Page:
by Asset Allocation Committee
The Financial Accounts of the United States (formerly known as the Flow of Funds Report) is published by the Federal Reserve and provides data on the level of financial assets and liabilities by sector. Using this data, we can approximate the average asset allocation of American households over different periods. This accounting of assets is broad; for example, the equity portion includes equities held in defined benefit plans and insurance policies. In addition, the Federal Reserve includes non-profits in its data. In our view, non-profits are not material to the overall calculations.
The data goes back to the 1950s. On average, 50% of household assets are held in some sort of fixed income, while equity assets average 16% and non-financial assets average 34%. A casual observation of the data suggests that allocations to fixed income and non-financial assets (likely housing) are favored during periods of high levels of inflation and elevated nominal interest rates. On the other hand, equity allocations are higher during periods of low inflation and low nominal interest rates. The allocation to non-financial assets rose sharply after 2000 as part of the housing bubble. After the Great Financial Crisis, non-financial asset holdings declined; initially, fixed income rose and equities fell, but since 2010, that trend has steadily reversed as equities have taken a large share of assets.
Some of the gains in the various asset classes have come from price appreciation and other parts from reallocation of assets. It isn’t completely obvious how much is coming from which part, although in future reports we will examine this issue more fully. However, the chart does suggest that equities have benefited from being “the only game in town.” Historically low interest rates and the aftermath of the housing crisis have undermined allocations to fixed income and housing. Historical patterns suggest that allocations to fixed income don’t increase until 10-year Treasury rates exceed 6%.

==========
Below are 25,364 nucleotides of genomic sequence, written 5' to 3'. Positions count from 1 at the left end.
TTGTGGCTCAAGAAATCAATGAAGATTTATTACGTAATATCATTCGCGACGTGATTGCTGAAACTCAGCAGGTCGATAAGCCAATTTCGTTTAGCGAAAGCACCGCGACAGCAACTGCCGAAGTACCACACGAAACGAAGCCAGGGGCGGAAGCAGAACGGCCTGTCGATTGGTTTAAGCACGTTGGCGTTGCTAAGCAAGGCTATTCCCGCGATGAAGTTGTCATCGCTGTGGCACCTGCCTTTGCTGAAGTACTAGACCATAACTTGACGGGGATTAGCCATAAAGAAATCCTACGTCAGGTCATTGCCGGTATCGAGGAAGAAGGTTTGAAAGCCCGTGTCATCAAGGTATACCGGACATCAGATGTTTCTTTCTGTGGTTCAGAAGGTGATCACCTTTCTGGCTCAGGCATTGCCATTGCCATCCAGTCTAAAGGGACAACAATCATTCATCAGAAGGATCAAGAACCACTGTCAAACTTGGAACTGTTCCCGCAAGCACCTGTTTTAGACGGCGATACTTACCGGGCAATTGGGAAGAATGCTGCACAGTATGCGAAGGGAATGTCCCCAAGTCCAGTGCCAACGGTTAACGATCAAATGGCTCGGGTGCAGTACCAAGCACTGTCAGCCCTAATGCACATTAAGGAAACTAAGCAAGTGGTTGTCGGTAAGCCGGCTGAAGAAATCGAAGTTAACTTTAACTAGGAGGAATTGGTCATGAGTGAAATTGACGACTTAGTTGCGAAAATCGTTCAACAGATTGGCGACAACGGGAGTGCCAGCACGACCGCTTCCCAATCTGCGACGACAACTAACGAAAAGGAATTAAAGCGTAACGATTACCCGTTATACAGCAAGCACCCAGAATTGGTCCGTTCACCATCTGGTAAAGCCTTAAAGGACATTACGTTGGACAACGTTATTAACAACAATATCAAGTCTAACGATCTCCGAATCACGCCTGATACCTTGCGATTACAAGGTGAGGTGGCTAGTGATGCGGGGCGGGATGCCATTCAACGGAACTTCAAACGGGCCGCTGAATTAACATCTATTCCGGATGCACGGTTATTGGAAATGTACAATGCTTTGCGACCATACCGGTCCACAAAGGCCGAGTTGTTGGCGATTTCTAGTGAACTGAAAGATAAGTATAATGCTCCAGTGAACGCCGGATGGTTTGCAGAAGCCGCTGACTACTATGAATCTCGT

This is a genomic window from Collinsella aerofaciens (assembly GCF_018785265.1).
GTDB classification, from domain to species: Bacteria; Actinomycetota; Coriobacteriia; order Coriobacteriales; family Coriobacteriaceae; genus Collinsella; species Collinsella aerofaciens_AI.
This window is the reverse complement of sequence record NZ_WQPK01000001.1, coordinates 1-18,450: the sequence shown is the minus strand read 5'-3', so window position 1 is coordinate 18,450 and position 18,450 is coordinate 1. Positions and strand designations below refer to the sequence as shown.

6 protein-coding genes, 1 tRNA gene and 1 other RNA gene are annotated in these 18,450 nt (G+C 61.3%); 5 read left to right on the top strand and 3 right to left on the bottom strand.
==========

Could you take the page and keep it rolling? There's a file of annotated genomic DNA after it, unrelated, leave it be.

This chart shows a scatterplot of the percentage of total assets held in fixed income and the 10-year T-note yield. We have plotted a nearest neighbor fit study to the data. We have seen high fixed income levels along with low rates (shown in the circle), but these mostly occurred during the Great Financial Crisis. Although the current level of fixed income is low (shown by the arrow), a consistent rise above 50% generally has been seen with interest rates in excess of 6%. Thus, history suggests that it would take a more significant rise in interest rates to trigger a flight to fixed income.
Of course, recessions or geopolitical events could trigger a move out of equities. At 25%, the current allocation to equities is elevated. This level is similar to where it was in Q3 1999 and not far from the peak of 27% in Q1 2000. At the same time, the liquidity does need another place to go. After the 2000 tech crash, the primary beneficiary was housing. We don’t expect that pattern to repeat itself. Thus, without an event to scare households out of equities or a sizeable rise in interest rates, equities should maintain their favored status for the time being.